Today’s security executives, such as CISOs, play a crucial role in helping the board and C-suite understand the growing and complex cybersecurity risks their organizations face. Corporate leaders want answers, but they need an “interpreter” who can spare them the technical jargon and help them align risk to business initiatives, such as new products, markets, and operational improvements, to support strategic decisions.
It’s not an easy task. In fact, SVP-level respondents to the 2023 RiskOptics Cyber Risk Viewpoints Report say the lack of understanding of cyber and IT risks from leadership is their biggest challenge.
The report addresses important questions that organizations face as they work to improve their risk management program. Here are seven.
Why is communication important to risk management?
When stakeholders can easily communicate and understand risk, it can begin to move from a reactive approach to a proactive strategic business advantage. This allows the C-Suite and board to bridge the gap between strategy and tactics when dealing with both risks and opportunity – all while enabling insightful decision-making to propel business growth.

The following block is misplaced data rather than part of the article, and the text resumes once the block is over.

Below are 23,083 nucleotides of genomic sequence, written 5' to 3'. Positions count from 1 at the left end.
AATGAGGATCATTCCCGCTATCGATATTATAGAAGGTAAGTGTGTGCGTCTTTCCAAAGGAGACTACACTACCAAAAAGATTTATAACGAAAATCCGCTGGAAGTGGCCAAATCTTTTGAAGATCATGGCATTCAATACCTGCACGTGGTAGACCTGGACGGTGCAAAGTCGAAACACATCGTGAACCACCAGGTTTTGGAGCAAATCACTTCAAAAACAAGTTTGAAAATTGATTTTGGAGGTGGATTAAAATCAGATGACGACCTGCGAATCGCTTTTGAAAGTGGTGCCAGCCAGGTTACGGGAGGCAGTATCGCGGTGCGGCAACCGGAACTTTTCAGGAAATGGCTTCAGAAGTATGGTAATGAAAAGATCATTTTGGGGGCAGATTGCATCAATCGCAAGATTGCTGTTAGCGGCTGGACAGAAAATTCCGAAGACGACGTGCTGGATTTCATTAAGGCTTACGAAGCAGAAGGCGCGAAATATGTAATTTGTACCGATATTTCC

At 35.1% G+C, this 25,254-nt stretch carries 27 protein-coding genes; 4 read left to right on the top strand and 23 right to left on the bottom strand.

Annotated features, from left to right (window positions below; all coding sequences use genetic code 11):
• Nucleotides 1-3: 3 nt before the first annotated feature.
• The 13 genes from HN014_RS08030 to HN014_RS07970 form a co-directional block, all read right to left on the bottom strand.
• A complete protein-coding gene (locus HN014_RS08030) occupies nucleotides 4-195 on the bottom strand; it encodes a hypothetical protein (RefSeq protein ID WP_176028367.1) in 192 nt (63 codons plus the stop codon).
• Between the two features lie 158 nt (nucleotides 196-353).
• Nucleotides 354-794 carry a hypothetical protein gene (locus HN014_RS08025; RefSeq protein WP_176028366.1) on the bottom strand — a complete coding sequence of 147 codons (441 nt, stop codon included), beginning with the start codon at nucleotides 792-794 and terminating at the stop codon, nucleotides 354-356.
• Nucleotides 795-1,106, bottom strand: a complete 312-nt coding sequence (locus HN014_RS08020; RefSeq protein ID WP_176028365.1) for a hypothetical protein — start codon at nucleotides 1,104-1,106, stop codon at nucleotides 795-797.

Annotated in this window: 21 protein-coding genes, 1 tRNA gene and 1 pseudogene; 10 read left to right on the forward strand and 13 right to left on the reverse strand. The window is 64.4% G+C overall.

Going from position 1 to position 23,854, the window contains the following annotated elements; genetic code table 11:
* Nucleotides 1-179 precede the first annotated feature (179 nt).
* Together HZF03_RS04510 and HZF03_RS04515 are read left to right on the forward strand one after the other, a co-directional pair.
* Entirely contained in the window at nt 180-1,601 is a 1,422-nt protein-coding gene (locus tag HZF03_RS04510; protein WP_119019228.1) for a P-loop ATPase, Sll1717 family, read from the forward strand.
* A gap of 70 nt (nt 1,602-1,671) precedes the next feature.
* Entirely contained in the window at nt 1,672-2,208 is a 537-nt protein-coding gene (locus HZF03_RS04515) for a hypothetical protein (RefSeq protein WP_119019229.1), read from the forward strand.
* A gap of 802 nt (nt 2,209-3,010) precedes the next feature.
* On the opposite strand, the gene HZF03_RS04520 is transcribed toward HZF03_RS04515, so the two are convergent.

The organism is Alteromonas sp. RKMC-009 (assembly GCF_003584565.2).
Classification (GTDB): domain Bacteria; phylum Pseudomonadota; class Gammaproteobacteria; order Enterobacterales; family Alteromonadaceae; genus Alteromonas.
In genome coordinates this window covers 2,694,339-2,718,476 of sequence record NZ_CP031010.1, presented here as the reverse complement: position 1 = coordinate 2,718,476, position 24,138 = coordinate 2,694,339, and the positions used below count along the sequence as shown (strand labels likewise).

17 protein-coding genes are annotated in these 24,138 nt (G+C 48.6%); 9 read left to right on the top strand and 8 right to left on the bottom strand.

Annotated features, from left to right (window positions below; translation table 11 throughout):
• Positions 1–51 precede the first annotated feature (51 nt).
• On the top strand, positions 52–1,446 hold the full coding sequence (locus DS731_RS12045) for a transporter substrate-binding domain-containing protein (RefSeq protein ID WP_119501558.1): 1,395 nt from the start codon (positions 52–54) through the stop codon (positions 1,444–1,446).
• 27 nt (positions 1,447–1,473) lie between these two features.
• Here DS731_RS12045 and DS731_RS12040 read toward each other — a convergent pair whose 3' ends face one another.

Rather than serving as nay-sayers who put the brakes on strategic objectives, security executives need to position themselves further upstream so they are engaged in the strategic process itself. In this way, they can become enablers of strategic initiatives rather than nay-sayers.
How well are organizations communicating risk?
When it comes to how successfully organizations are actually communicating cybersecurity risk so that it factors into strategic decisions, the report uncovered a disconnect.
C-suite and SVP respondents were much more likely to say that they were “extremely confident” about leadership using cyber and IT risk for strategic planning than those who were closer to the front lines. This suggests that leaders may not fully understand their cybersecurity risks.
The great communication disconnect.